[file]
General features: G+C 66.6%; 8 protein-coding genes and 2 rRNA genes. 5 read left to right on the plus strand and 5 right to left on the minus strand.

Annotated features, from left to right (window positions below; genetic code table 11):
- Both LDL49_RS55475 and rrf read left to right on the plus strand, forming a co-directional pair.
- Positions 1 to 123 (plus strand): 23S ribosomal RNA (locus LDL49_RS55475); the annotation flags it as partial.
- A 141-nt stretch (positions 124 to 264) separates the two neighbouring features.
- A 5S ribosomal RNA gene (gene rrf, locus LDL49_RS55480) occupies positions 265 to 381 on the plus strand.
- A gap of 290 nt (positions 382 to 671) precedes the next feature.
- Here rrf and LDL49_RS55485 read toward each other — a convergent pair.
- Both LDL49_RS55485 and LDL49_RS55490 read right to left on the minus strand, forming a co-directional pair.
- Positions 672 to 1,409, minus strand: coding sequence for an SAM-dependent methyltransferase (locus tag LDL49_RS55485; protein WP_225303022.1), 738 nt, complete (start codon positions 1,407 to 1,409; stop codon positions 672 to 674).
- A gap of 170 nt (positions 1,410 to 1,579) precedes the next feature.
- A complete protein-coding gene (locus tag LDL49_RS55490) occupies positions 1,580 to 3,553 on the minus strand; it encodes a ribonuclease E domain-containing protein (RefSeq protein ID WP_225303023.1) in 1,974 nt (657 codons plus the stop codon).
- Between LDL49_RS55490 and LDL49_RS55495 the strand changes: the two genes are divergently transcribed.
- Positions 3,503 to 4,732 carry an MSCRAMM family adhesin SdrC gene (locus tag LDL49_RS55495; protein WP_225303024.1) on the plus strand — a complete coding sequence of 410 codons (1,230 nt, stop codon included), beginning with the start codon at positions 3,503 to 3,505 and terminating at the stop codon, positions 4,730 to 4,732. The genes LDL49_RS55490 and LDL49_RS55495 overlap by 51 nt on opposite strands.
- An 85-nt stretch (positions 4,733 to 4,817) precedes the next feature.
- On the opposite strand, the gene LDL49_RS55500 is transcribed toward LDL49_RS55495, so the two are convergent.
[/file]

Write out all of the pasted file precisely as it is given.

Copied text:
General features: G+C 66.6%; 8 protein-coding genes and 2 rRNA genes. 5 read left to right on the plus strand and 5 right to left on the minus strand.

Annotated features, from left to right (window positions below; genetic code table 11):
- Both LDL49_RS55475 and rrf read left to right on the plus strand, forming a co-directional pair.
- Positions 1 to 123 (plus strand): 23S ribosomal RNA (locus LDL49_RS55475); the annotation flags it as partial.
- A 141-nt stretch (positions 124 to 264) separates the two neighbouring features.
- A 5S ribosomal RNA gene (gene rrf, locus LDL49_RS55480) occupies positions 265 to 381 on the plus strand.
- A gap of 290 nt (positions 382 to 671) precedes the next feature.
- Here rrf and LDL49_RS55485 read toward each other — a convergent pair.
- Both LDL49_RS55485 and LDL49_RS55490 read right to left on the minus strand, forming a co-directional pair.
- Positions 672 to 1,409, minus strand: coding sequence for an SAM-dependent methyltransferase (locus tag LDL49_RS55485; protein WP_225303022.1), 738 nt, complete (start codon positions 1,407 to 1,409; stop codon positions 672 to 674).
- A gap of 170 nt (positions 1,410 to 1,579) precedes the next feature.
- A complete protein-coding gene (locus tag LDL49_RS55490) occupies positions 1,580 to 3,553 on the minus strand; it encodes a ribonuclease E domain-containing protein (RefSeq protein ID WP_225303023.1) in 1,974 nt (657 codons plus the stop codon).
- Between LDL49_RS55490 and LDL49_RS55495 the strand changes: the two genes are divergently transcribed.
- Positions 3,503 to 4,732 carry an MSCRAMM family adhesin SdrC gene (locus tag LDL49_RS55495; protein WP_225303024.1) on the plus strand — a complete coding sequence of 410 codons (1,230 nt, stop codon included), beginning with the start codon at positions 3,503 to 3,505 and terminating at the stop codon, positions 4,730 to 4,732. The genes LDL49_RS55490 and LDL49_RS55495 overlap by 51 nt on opposite strands.
- An 85-nt stretch (positions 4,733 to 4,817) precedes the next feature.
- On the opposite strand, the gene LDL49_RS55500 is transcribed toward LDL49_RS55495, so the two are convergent.